In a column of January of this year, journalist Walt Mossberg relayed a story that probably sounds all too familiar to many publishers:
About a week after our launch, I was seated at a dinner next to a major advertising executive. He complimented me on our new site’s quality and on that of a predecessor site we had created and run, AllThingsD.com. I asked him if that meant he’d be placing ads on our fledgling site. He said yes, he’d do that for a little while. And then, after the cookies he placed on Recode helped him to track our desirable audience around the web, his agency would begin removing the ads and placing them on cheaper sites our readers also happened to visit. In other words, our quality journalism was, to him, nothing more than a lead generator for target-rich readers, and would ultimately benefit sites that might care less about quality.
Digital has made targeting the holy grail of advertising. We have discussed in previous columns why this is a flawed approach for big brands. For a large brand, targeting is largely useless: every consumer is a potential customer for your brand. Furthermore, the additional cost of targeting technology would offset any potential gains. And third, even if ad tech successfully nails the challenge of attribution (figuring out which ads worked), there’s no reason to assume that that information will definitively tell us that the ads that worked are on the internet. We may well learn what we already suspect: that television ads work better.
But today we are here to talk about something that is closer to the publisher’s immediate concern: one of the most unique, surprising, and established theories of advertising economics. One that has, by and large, been completely ignored when it comes to digital. And one that speaks to the heard of why the advertising executive with whom Mossberg was speaking was — like many digital ad buyers — profoundly misguided. We are talking about signaling.
In 1974 economist Phillip Nelson published a landmark paper entitled “Advertising as Information” with a somewhat McLuhanian pretense: that the act of advertising is information in and of itself. This concept leads us into fascinating areas of thought around advertising and economics, and gave rise to the concept known as signaling. Simply put, the very fact that a product is heavily advertised, regardless of its message, is evidence to the consumer that the quality of the product is high. Nelson got to this point by delving into the informative view of advertising and asking himself “how exactly does an ad convey information? And does an ad convey information even when it is not explicitly, verbally stating a fact?”
He posits that it does: that the very act of advertising is useful, and consumers can derive information out of its mere existence. “The consumer believes that the more a brand advertises, the more likely it is to be a better buy [emphasis added]. In consequence, the more advertisements of a brand the consumer encounters, the more likely he is to try the brand.”
In some ways, this is not a unique notion. Economist Emily Fogg Meade noted as early as 1919 that “Many people are impressed with the mere fact of advertising.” But Nelson broke down that sense of being impressed into component parts and developed a robust theory around the tendency for people to be impressed with advertising. “The consumer can learn that the brand advertises,” he said. “I contend that this is the useful information that the consumer absorbs from the endorsements of announcers, actors, and others who are paid for their encomiums.”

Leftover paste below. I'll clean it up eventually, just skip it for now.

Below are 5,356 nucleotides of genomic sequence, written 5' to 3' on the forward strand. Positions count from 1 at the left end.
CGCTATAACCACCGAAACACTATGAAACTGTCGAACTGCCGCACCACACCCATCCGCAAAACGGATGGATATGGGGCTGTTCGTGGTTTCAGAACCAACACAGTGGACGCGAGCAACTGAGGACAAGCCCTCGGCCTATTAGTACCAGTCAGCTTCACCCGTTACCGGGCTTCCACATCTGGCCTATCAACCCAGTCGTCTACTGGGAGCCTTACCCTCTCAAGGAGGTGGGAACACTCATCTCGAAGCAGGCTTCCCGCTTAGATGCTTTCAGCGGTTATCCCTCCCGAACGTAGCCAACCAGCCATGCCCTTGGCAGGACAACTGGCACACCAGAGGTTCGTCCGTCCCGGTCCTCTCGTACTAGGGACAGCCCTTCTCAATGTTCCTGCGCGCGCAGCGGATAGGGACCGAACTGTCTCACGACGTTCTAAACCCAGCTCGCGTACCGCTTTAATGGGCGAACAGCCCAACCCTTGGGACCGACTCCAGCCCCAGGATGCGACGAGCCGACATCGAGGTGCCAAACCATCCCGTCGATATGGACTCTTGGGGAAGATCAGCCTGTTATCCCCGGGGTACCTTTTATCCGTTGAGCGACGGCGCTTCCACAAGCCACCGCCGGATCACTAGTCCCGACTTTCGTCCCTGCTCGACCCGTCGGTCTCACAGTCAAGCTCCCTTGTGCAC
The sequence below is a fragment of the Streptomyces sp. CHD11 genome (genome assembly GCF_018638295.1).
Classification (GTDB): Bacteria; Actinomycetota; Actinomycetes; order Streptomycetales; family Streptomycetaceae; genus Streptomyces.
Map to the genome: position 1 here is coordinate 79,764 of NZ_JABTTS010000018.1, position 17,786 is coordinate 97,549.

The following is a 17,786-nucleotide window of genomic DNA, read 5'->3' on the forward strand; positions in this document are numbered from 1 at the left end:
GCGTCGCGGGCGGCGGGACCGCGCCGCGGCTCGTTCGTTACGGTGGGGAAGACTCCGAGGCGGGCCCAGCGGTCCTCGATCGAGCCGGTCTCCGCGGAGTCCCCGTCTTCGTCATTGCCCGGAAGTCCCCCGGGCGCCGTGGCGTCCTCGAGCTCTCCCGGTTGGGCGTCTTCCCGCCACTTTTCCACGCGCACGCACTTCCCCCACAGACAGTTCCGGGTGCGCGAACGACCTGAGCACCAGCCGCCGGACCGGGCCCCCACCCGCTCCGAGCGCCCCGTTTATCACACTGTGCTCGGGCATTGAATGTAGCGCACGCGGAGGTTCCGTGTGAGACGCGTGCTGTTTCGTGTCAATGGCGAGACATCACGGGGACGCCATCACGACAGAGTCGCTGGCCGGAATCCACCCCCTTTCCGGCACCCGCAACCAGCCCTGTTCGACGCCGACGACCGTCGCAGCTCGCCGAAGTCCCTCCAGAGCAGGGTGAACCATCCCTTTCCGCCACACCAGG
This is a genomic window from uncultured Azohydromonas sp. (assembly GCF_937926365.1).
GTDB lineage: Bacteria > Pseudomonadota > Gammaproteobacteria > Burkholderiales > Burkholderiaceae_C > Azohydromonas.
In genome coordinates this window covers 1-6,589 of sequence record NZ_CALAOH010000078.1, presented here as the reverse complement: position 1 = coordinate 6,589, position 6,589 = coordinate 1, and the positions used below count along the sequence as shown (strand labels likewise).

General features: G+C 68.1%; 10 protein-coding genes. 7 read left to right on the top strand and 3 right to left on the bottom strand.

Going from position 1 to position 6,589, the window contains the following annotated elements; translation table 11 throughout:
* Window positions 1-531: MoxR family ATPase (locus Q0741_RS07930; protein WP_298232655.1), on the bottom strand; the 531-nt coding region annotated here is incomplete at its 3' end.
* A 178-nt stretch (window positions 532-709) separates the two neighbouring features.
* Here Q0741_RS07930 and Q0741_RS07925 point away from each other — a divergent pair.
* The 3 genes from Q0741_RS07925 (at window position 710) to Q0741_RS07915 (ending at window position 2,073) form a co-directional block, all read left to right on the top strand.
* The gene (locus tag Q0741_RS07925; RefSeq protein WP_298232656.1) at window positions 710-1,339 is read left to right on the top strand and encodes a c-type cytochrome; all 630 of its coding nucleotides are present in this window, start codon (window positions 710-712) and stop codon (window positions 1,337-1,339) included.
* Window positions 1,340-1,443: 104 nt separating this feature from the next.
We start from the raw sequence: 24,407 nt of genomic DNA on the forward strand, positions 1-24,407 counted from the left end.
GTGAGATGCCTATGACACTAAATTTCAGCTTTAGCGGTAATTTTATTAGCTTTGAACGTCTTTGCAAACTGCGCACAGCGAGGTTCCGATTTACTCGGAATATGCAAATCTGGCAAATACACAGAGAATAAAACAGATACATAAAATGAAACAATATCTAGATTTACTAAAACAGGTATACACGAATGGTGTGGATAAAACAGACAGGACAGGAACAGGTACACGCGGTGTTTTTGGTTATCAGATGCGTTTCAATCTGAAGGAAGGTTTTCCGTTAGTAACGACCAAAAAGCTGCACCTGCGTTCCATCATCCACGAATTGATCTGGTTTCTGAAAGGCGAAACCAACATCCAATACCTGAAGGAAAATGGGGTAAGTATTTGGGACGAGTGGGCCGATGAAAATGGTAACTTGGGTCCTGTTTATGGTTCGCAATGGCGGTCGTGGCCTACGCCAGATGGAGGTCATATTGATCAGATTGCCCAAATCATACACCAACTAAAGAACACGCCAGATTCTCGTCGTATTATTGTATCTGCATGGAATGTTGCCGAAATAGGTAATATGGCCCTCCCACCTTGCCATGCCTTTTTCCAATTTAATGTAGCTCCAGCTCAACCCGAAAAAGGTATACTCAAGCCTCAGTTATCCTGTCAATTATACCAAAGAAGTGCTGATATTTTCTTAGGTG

Signaling is kind of a crazy theory at first blush. But the more you think about it, the more it makes sense: the best products sell the best. They can charge a decent price and make a good profit. Which means they have more money for advertising. Which means they can spend more on advertising. So, as a consumer, you can be forgiven that assuming that a product that spends a good amount of money on advertising is probably a pretty good product.
The theory of advertising signaling was of huge importance in the mid twentieth century because it was one of the first formal explanations of why advertising could work even if it wasn’t informational. Economists love what is called “the informative view of advertising” — that advertising works because it provides additional information to the consumer. They love it because it fits neatly into their view of consumers being rational and everything in economics having a rational reason. Yet they weren’t so blind as to realize that a lot of advertising wasn’t — strictly speaking — informational. An ad that says “Just do it,” or “Think Different” isn’t really conveying a whole lot of information. Then signaling came along and said “Hey! yes it is! it’s conveying that they product can afford to advertise and so is probably pretty good! no matter what it says!” Keynesian acolytes Edward Hastings Chamberlain and Joan Robinson had told us, back in the 1930’s that advertisers had two different types of ad spend — direct and brand — but they didn’t really go into why brand advertising worked.
Signaling addressed that. And everyone was happy.
Like most economic theories of yore, however, advertising signaling was just that: a theory. And the world is full of economic theories that don’t stand up to empirical investigation . Signaling, a theory borne of the 1970’s, didn’t have to wait too long before the rise of econometrics — the study of large amounts of data to analyze economic theories. And before too long, a robust body of work came along proving that, as crazy as it sounds, yes, consumers can intuit quality of a product based on how much money that product spends on advertising.
We turn, then, to the work of Amna Kirmani and her various associates, which I find incredibly interesting. In a series of papers, Kirmani et al set out to discover not only if higher advertising spends indicates higher product quality, but whether the consumer can perceive this higher advertising spend and make use of the information. She finds that in “the absence of other information about a new brand, people may use the amount of advertising as a signal of quality. They may infer that the firm is exerting effort in promoting a product to which it is committed or that the price of the product is likely to be high.” I find this to be very interesting: consumers, without knowing much about the advertising industry in general, have the ability to sense a large ad campaign, and understand that a brand is willing to spend on a large campaign when it believes in the product. Not only that, consumers can intuit this spend relative to its competitors. That is, they don’t think in dollars and sense, but rather “Oh, Nike is spending more on this shoe than they usually do, and more than Adidas. They must believe in it.”